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How to spot a piece of spam e-mail

Updated July 22, 2022

E-mail has changed the way we communicate over the last couple of decades. The days of pen and paper letter writing are gone. But e-mail does have a negative side: unwanted e-mail, known as Spam. Billions of pieces of spam are sent every day. Do you know how to spot a piece of spam?

How to spot a piece of spam email

When it comes to spam, I like to break them down into three (3) groups:

  • Junk: Just straightforward advertising
  • Phishing: Trying to get personal information, like login credentials
  • Malicious: Meant to deliver some kind of payload, usually file-encrypting malware

Of all three types of spam e-mail, malicious is the most dangerous, but phishing is the most popular. With the progress in security over the years, the malicious spam with attachments has decreased. Scammers now want to get a quick payday, and bank credentials and gift cards are just a couple of ways they try to get your money. But if you take the time to look at a questionable e-mail, you will be able to determine whether it is or is not spam. Let's look at the different areas of an e-mail.

The From: field

This field can be easily faked, and you can check it quickly by hovering your cursor over the From field.
The properties of the From field inside of Google Chrome
Do you know the sender? Do you now or in the past done business with that company? If you answered no to both questions, it is probably spam. Also, look for e-mail addresses from domains that provide free e-mail addresses (gmail.com, yahoo.com, etc.) or end with a two-letter extension (@com.uk, @com.ru, etc.). Two-letter extensions are for domains outside America.

The To: field

This field should contain just your e-mail address. If multiple e-mail addresses are listed, do you recognize any other e-mail addresses? If you don't, it could be spam. And if this field is blank, the odds are its spam.

The Subject: field

When it comes to the Subject field, if it doesn't sound right, it's not. Spam from other countries is quite often full of grammatical errors. Always remember that if it sounds too good to be true, it probably is. The odds are that the anti-virus/service contract renewal invoice is bogus and that e-fax, scan from a Xerox WorkCentre (notice the spelling), or notice to appear in court that is attached is just a virus.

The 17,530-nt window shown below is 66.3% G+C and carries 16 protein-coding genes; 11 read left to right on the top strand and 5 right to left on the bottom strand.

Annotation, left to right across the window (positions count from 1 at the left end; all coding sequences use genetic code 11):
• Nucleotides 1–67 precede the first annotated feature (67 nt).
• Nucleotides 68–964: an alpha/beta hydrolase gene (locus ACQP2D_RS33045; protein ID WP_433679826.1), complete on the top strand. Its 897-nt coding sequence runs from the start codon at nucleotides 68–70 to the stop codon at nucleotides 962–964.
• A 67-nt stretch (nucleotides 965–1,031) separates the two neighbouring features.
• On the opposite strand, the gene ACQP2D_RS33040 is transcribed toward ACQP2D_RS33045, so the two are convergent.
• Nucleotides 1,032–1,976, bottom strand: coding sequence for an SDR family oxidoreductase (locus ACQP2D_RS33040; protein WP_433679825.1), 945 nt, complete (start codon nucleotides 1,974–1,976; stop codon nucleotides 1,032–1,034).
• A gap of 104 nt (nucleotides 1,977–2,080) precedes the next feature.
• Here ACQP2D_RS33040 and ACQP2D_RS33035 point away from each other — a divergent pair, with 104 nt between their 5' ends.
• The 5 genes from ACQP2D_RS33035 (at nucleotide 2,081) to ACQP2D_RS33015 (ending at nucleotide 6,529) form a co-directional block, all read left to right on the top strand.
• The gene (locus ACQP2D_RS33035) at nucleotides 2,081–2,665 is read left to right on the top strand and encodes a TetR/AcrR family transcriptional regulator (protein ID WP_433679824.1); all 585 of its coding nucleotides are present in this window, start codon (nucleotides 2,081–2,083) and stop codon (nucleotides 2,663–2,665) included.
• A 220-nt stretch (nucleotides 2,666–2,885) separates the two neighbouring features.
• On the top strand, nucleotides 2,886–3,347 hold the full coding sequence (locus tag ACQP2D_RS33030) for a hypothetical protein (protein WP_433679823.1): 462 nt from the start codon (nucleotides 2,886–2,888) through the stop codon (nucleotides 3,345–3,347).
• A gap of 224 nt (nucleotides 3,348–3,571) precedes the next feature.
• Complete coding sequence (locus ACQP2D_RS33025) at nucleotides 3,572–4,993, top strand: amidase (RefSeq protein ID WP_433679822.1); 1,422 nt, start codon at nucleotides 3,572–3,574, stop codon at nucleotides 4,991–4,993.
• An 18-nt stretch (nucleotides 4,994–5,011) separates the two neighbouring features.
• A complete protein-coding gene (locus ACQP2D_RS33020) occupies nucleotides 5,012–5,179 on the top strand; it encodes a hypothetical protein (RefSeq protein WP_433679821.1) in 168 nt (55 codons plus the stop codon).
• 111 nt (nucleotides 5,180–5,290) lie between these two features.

The e-mail body:

The message in the body of the e-mail usually tries to get you scared or angry, and they want to use your emotions against you. But the first thing to remember is do not call any phone number or click on any links in a panic. That is just what they want you to do. Take your time and read the e-mail carefully. I like looking for grammatical errors.

For those spam e-mails that tell you that your bank account has been charged for something you did not order, do not call any phone number that is listed in the message. As I wrote in the How to handle a tech scam article, the scammer's primary goal is to get your money.

And if the e-mail states that you need to verify your login credentials, do not click on the link they put in the e-mail. They are just phishing for your personal information. You can usually check where the link points to by hovering your cursor over the link.

The properties of a link inside of Google Chrome
Chrome displays the URLs at the bottom of the browser

The properties of a link inside of Microsoft Outlook
Outlook displays URLs next to the link

If you want to be reassured that a particular e-mail is spam, go ahead and use your usual way of accessing that resource (bank website, credit card website, etc.). Remember that credit and debit cards usually have a toll-free phone number on the back.

Attachments:

Never open attachments from people you do not personally know. Never. If you receive a questionable e-mail from someone you know but were not expecting, contact them directly and verify they sent you the e-mail with the attachment.

Scammers are notorious for adding fake file extensions to attachments to get you to open them. They know that most e-mail programs hide the extensions of attachments. So what they do is they name a malicious file something like OpenMe.pdf.exe, and the e-mail program will only display OpenMe.pdf.

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